As art prizes go, the International Prize for Arabic Fiction is no ordinary trinket. It comes with $50,000 cash plus an unusual guarantee that the winning book will not just be rewarded but also be translated and published in English for a start, with translations in other languages no doubt to follow.
This week (26 April 2016) IPAF’s 2016 edition was won by Rabai Al-Madhoun, a Londoner and a Briton via Palestine, for his novel, Destinies: Concerto of the Holocaust and the Nakba.
The writer’s use of the word concerto in the title and the novel’s format, a four-part narrative on the lives of Palestinians in exile, under occupation and as part of the Israeli society, proved a winning proposition for the judges. Accomplishing a good translation, before it appears, will be a challenge both for the author, who isn’t a stranger to English, and the translator.
Rabai al-Madhoun (pictured) was born in 1945 in Al-Majdal, Ashkelon, a southern Palestinian coastal town, now Israel and 31 miles south of Tel Aviv. During the 1948 exodus, his family emigrated to Khan Younis in the Gaza Strip. Rabai al-Madhoun studied at Cairo and Alexandria universities but left Egypt in 1970 before graduating, hounded out for his political activism. He began work in London as a journalist and currently is an editor at Al-Sharq Al-Awsat in London. Rabai Al-Madhoun’s earlier works include the novel, The Lady from Tel Aviv, which was shortlisted in the 2010 edition of the same prize. The Lady from Tel Aviv, translated by Elliot Colla, won the English PEN Writers in Translation award.
During the International Prize for Arabic Fiction presentation in Abu Dhabi, United Arab Emirates, Al-Madhoun described his win as a special moment for Palestinians. “Palestine rejoices today, as I rejoice,” he said. “If only for a year, the Palestinian novel sits on top of the Arab literary scene.” Watch interview.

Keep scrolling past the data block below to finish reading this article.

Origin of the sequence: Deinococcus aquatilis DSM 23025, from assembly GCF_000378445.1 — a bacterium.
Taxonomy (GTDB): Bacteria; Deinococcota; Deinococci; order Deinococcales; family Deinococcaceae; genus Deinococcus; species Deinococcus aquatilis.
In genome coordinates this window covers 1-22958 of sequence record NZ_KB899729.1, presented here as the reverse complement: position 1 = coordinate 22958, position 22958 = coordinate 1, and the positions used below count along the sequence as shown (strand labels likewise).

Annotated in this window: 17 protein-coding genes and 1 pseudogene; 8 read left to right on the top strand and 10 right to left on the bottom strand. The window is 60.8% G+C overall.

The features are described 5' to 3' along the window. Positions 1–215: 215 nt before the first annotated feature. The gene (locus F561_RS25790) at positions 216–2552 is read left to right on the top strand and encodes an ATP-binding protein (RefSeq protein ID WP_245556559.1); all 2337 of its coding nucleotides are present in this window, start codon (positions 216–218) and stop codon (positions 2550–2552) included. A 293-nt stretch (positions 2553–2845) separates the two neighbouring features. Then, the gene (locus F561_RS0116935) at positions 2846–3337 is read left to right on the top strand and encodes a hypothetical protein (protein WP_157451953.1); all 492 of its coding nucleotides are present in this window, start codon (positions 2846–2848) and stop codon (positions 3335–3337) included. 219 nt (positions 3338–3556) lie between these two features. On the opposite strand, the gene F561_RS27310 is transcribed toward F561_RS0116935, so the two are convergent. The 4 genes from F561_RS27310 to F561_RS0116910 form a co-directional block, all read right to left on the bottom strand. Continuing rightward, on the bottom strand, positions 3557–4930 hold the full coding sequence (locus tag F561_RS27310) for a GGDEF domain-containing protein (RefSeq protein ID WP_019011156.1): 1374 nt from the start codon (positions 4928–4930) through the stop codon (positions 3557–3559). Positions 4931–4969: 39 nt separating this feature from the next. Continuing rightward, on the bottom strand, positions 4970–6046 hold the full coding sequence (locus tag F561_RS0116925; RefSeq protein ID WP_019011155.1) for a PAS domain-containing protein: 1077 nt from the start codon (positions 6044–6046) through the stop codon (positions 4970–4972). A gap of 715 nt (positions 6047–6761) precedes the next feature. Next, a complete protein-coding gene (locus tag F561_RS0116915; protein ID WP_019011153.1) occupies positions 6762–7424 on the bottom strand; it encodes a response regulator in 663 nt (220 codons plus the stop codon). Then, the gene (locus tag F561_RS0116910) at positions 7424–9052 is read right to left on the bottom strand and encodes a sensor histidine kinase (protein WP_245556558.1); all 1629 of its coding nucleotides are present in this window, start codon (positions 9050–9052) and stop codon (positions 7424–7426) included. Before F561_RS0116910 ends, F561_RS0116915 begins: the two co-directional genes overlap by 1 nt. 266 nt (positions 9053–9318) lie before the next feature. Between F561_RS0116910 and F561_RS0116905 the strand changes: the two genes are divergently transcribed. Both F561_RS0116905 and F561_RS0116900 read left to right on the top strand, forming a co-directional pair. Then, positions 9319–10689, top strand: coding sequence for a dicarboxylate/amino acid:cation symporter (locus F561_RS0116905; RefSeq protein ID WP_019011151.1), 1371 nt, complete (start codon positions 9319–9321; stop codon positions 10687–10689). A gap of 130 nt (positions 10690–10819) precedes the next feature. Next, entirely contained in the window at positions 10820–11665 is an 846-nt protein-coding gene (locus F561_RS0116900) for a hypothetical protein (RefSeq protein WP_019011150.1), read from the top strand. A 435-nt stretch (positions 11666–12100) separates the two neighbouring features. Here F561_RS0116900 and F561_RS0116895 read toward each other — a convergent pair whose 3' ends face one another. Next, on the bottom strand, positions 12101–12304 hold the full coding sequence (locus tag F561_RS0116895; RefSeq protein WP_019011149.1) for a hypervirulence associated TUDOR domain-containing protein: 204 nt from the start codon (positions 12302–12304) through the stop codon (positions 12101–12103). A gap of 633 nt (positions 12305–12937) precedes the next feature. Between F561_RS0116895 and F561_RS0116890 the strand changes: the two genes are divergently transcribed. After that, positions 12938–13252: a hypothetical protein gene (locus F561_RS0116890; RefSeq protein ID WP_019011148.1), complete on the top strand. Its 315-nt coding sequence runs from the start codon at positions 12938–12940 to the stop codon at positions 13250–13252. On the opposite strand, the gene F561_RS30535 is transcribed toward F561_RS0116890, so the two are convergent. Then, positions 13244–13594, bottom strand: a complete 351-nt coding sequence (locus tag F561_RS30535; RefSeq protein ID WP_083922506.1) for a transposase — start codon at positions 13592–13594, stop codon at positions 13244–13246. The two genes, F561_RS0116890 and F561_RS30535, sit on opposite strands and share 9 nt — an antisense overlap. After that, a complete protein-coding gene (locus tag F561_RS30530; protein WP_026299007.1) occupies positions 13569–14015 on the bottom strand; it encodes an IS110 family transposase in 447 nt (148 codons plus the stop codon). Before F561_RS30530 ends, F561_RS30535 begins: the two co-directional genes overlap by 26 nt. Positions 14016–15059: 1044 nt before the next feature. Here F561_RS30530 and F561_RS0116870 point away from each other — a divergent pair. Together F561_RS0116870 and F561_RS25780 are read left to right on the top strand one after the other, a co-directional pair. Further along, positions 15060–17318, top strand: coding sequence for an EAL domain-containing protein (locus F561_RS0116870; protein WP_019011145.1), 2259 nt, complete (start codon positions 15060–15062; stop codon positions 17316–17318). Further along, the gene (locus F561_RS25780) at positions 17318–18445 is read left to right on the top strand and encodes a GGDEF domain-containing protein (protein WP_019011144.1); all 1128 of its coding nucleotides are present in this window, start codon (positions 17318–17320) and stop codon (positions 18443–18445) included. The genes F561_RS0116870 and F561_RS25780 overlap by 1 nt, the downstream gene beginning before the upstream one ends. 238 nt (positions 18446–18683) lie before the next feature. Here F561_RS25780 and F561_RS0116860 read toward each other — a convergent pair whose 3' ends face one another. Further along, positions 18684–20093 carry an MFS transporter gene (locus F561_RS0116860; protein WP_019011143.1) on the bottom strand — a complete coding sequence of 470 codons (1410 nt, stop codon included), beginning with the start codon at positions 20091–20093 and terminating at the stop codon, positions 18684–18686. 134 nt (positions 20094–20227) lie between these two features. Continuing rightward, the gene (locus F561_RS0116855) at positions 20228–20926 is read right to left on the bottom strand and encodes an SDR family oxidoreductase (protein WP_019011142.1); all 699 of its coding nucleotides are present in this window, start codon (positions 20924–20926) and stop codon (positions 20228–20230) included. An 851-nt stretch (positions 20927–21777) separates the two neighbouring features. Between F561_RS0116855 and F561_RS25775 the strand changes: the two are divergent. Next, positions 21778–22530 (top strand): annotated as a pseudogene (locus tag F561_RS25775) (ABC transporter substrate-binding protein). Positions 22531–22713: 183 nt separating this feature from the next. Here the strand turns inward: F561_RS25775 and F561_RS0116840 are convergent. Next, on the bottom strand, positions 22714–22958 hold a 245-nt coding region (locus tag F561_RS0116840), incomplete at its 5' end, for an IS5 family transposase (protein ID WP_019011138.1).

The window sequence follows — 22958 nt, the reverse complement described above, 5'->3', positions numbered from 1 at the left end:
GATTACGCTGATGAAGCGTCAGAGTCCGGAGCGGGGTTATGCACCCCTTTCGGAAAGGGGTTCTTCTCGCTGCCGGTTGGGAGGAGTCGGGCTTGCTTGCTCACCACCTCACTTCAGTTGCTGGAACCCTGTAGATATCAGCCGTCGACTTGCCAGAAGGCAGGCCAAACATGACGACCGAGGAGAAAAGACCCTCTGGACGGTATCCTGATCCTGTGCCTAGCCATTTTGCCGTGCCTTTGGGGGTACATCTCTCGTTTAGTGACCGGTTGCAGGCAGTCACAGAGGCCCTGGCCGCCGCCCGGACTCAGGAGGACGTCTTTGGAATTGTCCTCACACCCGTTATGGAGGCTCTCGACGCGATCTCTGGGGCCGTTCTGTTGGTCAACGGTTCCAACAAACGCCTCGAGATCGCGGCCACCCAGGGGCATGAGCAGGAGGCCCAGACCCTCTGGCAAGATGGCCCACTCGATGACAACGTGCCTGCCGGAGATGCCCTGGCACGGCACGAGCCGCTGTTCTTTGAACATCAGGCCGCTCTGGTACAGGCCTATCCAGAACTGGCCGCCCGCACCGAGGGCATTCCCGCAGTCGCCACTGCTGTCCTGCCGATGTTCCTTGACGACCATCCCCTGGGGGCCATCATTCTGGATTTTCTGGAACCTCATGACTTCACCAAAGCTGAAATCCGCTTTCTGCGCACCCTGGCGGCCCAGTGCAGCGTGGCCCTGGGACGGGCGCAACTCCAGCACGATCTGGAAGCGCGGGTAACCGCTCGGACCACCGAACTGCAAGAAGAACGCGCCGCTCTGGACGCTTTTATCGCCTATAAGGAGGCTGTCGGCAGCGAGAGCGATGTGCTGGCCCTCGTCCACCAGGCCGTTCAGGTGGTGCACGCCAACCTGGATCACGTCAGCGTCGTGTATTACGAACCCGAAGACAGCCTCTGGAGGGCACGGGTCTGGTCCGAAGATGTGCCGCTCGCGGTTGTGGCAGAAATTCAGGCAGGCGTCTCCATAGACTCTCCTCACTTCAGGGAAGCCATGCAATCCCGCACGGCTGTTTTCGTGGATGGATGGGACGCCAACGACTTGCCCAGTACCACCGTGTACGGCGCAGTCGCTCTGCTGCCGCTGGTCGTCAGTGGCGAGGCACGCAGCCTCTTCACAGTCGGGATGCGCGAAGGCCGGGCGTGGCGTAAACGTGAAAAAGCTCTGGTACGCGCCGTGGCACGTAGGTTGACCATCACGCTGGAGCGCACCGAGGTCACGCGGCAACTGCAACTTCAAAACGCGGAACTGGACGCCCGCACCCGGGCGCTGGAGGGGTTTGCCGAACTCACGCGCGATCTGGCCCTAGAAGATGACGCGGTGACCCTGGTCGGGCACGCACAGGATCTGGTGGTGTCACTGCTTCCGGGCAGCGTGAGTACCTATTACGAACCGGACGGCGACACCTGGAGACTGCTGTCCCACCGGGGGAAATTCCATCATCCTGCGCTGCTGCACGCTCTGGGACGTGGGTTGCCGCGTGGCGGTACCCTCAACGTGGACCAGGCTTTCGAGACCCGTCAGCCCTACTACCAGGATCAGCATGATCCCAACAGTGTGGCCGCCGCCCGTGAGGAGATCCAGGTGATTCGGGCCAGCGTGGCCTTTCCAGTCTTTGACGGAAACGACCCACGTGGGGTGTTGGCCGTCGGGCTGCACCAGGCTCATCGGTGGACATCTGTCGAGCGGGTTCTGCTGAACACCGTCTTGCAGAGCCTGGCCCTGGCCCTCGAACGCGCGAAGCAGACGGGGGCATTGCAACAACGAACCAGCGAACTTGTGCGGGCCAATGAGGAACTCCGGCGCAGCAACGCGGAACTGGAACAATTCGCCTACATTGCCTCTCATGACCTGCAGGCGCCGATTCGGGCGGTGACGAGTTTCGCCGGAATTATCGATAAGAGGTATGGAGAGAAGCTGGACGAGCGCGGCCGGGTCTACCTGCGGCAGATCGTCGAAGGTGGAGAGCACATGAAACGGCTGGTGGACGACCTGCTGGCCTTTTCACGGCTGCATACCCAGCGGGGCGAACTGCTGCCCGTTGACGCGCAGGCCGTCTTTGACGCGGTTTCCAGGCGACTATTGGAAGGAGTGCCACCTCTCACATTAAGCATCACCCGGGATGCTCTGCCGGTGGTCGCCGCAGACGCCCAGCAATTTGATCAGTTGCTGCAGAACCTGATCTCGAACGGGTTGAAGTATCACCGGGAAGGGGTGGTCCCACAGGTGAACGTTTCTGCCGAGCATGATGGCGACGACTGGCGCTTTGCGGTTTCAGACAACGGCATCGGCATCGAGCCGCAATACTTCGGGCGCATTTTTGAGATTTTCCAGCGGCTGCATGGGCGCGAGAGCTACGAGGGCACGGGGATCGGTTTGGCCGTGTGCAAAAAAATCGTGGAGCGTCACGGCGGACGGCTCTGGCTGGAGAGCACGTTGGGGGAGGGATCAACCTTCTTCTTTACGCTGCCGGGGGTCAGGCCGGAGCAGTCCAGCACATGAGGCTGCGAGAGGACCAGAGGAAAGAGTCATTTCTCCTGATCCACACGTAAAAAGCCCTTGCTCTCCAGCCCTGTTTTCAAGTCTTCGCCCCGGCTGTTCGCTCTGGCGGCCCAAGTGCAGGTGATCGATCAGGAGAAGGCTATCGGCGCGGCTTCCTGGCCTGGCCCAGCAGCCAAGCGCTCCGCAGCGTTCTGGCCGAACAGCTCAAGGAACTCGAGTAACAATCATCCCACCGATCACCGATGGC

Emirati academic and poet Amina Thiban, who led the five-person judging panel, said Destinies had opened new horizons for the Palestinian novel in terms of both structure and content. “Every novel deserved to win, but we all agreed, as a panel of judges, that this novel deserved it the most.”
Five other shortlisted novelists — including Syria’s Shahla Ujayli, the only woman contender with A Sky Close to Our Home — also received cash prizes of $10,000 each. They are Morocco’s Tareq Bakari with a debut novel, Numedia; Egyptian Mohamed Rabie for Mercury; Palestinian Mahmoud Shukair for his novel, Praise for the Women of the Family and the Lebanese George Yaraq for The Guard of the Dead.
Destinies was selected from 159 novels submitted by authors from 18 countries. It has been praised as a pioneering novel, possibly an epic enterprise in its own right, its four parts representing each a musical concerto movement. How the device or the metaphor work can be judged by readers in English once a translation is out.
Destinies looks at Palestinian lives after the creation of Israel in 1948 (known to Palestinians as nakba or the catastrophe). It also puts in context the holocaust targeting Jews and other minorities in German-occupied Europe and weaves into the narrative the Palestinians’ right to return to their homeland and the intractable, destructive imbroglio of Israel/Palestine.
The International Prize for Arabic Fiction is often unfairly compared with the Man Booker Prize. Who instigated this juxtaposition isn’t clear, but the comparison is misleading at best. So far the Arabic fiction prize hasn’t shown signs of the kind of cut-throat politics that stain publishers, promoters and the various coteries of authors and judges. But if the prize organisers aren’t careful that may swiftly change. Interest is growing in Arabic fiction publishing and, before too long, the genre risks going the way of the contemporary art markets in the Middle East.
The International Prize for Arabic Fiction is currently run with the support of Britain’s Booker Prize Foundation and funded by Abu Dhabi Tourism and Culture Authority. This partnership has proved vital in the development of the Prize and the gradual accumulation of its influence on the vast expanse of the Arabic fiction writing communities. ©Sajid Rizvi. Sajid Rizvi is Commissioning Editor of Saffron Absolute Fiction series at SaffronBooks.